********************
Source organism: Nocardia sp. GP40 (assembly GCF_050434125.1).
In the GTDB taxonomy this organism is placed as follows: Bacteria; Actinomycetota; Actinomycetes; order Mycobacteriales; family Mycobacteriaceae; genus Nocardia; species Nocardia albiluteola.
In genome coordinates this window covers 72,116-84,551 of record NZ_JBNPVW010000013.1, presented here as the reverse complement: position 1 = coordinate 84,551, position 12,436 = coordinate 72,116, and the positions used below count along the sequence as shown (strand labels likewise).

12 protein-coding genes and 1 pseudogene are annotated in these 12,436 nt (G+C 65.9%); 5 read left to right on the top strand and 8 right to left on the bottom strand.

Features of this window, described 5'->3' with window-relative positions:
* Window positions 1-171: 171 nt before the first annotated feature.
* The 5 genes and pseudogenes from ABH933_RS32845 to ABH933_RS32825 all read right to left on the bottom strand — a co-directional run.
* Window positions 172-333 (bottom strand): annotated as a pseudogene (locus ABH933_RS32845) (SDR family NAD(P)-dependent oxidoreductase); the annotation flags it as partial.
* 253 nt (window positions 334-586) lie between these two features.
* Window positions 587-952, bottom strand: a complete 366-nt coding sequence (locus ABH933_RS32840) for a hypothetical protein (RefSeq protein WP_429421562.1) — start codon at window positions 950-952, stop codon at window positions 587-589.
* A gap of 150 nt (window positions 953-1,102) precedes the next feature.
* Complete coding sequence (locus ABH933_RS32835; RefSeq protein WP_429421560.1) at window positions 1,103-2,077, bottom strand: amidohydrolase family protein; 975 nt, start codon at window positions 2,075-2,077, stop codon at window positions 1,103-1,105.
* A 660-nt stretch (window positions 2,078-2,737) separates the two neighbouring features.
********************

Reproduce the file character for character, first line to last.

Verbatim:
Source organism: Nocardia sp. GP40 (assembly GCF_050434125.1).
In the GTDB taxonomy this organism is placed as follows: Bacteria; Actinomycetota; Actinomycetes; order Mycobacteriales; family Mycobacteriaceae; genus Nocardia; species Nocardia albiluteola.
In genome coordinates this window covers 72,116-84,551 of record NZ_JBNPVW010000013.1, presented here as the reverse complement: position 1 = coordinate 84,551, position 12,436 = coordinate 72,116, and the positions used below count along the sequence as shown (strand labels likewise).

12 protein-coding genes and 1 pseudogene are annotated in these 12,436 nt (G+C 65.9%); 5 read left to right on the top strand and 8 right to left on the bottom strand.

Features of this window, described 5'->3' with window-relative positions:
* Window positions 1-171: 171 nt before the first annotated feature.
* The 5 genes and pseudogenes from ABH933_RS32845 to ABH933_RS32825 all read right to left on the bottom strand — a co-directional run.
* Window positions 172-333 (bottom strand): annotated as a pseudogene (locus ABH933_RS32845) (SDR family NAD(P)-dependent oxidoreductase); the annotation flags it as partial.
* 253 nt (window positions 334-586) lie between these two features.
* Window positions 587-952, bottom strand: a complete 366-nt coding sequence (locus ABH933_RS32840) for a hypothetical protein (RefSeq protein WP_429421562.1) — start codon at window positions 950-952, stop codon at window positions 587-589.
* A gap of 150 nt (window positions 953-1,102) precedes the next feature.
* Complete coding sequence (locus ABH933_RS32835; RefSeq protein WP_429421560.1) at window positions 1,103-2,077, bottom strand: amidohydrolase family protein; 975 nt, start codon at window positions 2,075-2,077, stop codon at window positions 1,103-1,105.
* A 660-nt stretch (window positions 2,078-2,737) separates the two neighbouring features.